Deciphering the Scale: What Does That Number Really Mean In Weight Loss?
We all say it, “I’m trying to lose weight.” Are you really trying to lose overall weight or just body fat? Chances are it’s just body fat, that unsightly bodily tissue that causes muffin tops, double chins and cellulite. A recent study found that the average adult American spends ~$1,400 per year on losing weight: pills, powders, supplements, gym memberships and diet food. That’s over $65,000 in a lifetime! Our society clearly has a deep relationship with weight loss but are we really measuring our progress on the right numbers? From my years of experience in working with all types of clients, the answer is a big, fat no!
The body is made up of a number of components that all play a factor in your overall weight: bone, organs, skin, muscle mass, fat mass, bodily fluids and water. When you step on the scale, the number reflects the sum of all of these bodily components. When trying to “lose weight” you don’t want to lose…
…bone, otherwise we would wind up with osteoporosis and would look like an old, crippled grandma sitting in a wheelchair
…skin, our body’s first line of defense against infection, bacteria and disease. Who wants to look like a body at the Bodies Exhibit?!
….organs, which are responsible for keeping us alive and functioning. Think lungs (breathe), heart and veins (blood circulation), kidneys (filtration system), gastrointestinal tract (digestion of food for energy)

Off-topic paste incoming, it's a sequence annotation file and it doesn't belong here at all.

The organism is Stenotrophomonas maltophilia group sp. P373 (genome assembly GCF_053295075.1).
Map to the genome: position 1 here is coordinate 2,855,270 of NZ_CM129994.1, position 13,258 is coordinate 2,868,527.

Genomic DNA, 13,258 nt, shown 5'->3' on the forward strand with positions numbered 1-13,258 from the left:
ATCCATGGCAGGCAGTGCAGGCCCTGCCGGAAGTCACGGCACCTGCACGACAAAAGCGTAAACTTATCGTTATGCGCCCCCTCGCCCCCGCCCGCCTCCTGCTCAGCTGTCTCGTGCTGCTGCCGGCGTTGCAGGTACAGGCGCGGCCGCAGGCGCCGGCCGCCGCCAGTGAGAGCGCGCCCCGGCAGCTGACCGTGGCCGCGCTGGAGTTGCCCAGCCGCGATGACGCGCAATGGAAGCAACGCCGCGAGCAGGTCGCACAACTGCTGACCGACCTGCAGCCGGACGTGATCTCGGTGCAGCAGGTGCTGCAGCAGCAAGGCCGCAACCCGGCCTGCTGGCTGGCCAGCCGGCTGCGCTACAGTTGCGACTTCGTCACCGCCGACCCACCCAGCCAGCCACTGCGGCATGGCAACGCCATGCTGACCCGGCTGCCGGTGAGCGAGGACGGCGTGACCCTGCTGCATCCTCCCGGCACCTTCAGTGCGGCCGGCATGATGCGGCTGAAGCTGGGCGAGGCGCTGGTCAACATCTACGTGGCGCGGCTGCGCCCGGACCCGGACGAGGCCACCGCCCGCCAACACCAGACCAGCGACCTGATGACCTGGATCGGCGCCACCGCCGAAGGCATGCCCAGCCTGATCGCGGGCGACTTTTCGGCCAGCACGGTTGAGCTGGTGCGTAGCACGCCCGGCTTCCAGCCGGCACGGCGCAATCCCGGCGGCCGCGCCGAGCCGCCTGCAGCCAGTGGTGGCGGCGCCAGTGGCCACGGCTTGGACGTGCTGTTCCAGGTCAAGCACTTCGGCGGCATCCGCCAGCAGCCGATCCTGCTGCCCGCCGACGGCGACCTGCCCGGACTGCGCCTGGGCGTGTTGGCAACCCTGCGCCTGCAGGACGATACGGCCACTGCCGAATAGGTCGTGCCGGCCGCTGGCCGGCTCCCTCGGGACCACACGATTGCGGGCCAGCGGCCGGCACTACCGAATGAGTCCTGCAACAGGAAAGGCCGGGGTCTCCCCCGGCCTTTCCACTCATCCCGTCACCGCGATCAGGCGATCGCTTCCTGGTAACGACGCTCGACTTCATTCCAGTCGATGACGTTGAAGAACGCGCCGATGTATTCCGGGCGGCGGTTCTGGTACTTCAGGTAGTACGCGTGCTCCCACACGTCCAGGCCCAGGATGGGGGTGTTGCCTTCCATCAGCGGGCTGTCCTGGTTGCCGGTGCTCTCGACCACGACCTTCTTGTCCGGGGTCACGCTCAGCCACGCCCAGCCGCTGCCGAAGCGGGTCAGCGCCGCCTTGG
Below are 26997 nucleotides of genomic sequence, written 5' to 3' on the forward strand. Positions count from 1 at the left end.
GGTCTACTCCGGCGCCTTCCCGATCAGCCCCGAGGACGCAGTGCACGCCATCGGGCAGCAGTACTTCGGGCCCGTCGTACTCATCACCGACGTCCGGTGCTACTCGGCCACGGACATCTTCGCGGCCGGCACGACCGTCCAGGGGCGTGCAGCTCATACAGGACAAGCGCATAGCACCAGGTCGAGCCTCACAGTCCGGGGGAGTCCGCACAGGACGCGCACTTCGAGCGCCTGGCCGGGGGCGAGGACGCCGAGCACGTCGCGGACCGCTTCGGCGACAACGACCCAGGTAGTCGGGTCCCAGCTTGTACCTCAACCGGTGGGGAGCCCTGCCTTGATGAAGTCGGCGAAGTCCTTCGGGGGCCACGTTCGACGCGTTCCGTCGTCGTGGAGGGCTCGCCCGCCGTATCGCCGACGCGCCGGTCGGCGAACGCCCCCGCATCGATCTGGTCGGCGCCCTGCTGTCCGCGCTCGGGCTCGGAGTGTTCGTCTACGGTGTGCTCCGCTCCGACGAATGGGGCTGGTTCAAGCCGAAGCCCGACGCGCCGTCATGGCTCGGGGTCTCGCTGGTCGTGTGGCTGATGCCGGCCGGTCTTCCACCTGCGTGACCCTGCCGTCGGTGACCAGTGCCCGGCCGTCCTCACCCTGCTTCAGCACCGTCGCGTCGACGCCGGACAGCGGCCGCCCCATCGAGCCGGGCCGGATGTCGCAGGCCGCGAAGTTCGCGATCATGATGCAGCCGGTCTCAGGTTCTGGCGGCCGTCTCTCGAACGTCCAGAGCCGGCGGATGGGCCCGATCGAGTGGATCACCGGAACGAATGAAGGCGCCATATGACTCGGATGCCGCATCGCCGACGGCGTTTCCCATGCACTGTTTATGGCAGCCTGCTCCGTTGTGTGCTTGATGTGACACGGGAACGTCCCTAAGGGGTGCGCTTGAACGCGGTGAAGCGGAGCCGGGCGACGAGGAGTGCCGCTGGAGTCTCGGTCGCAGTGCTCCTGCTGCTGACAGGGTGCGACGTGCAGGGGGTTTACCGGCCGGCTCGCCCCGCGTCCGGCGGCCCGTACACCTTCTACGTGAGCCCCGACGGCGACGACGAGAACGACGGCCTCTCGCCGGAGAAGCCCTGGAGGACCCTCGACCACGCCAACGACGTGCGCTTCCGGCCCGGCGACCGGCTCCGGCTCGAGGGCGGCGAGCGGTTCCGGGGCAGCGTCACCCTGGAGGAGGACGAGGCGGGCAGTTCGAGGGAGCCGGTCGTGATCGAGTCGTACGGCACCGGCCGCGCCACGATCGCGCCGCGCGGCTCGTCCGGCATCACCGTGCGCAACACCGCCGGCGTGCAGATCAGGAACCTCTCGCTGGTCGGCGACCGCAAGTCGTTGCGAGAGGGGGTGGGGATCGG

….muscle mass, which allows us to perform any task we wish: working, playing, sports, looking like a lean, mean muscle machine or just an in-shape hot babe on the beach!
….water, this makes up the majority of our weight and allows us to have blood flowing in our bodies, keeps us alive, transports vital nutrients, etc.
What’s left? You’re correct it’s body fat! So when someone says they are trying to “lose weight,” what they should really be saying is that they are trying to lose body fat. When someone loses body fat, they may loose pounds on the scale. However, if that person just recently started exercising, particularly lifting weights, it’s very likely the number on the scale won’t decrease. It might even increase! Gasp!! Why? This is due to muscle gain and water gain (70% of muscle is made up of water). This is completely normal and should be expected. This means the scale is only part of the equation when it comes to fat loss and should not be the only method used for determining progress.
So how do we measure fat loss if the scale is not the best option, you ask? There are several other options:
1. Body fat testing using calipers (most common), a DEXA scan or a BodPod test are all great options. The later two are less common due to the expense of the test and the machine. I personally use Lange calipers…the best calipers available on the market.
2. Tape measurements: muscle takes up less space than fat, so if you are losing body fat and not putting on muscle like crazy, your tape measurements will decrease.
3. How your clothes fit: for the same reason as #2
4. Progress pictures: my personal favorite! It’s hard to see changes when we look at ourselves daily, especially since the changes are usually small ones. Progress pictures on a weekly or monthly basis will really help you to see if you are making progress or not.
So what’s the bottom line? Next time you want to “lose weight,” make sure your goals are properly aligned and you realize and say you are trying to just lose body fat. Secondly, don’t take the number on the scale too seriously and let it ruin your day. What’s worse is mistaking dehydration for body fat loss! Lastly, choose several methods for determining progress from the list above. This will give you a much more accurate picture of your overall progress. Losing body fat is HARD WORK and if done correctly, will be a slow process. Don’t give up! If you feel like your progress has plateaued or not going as expected, ask for help! ENP is here to help you reach your goals and can put you on the right track!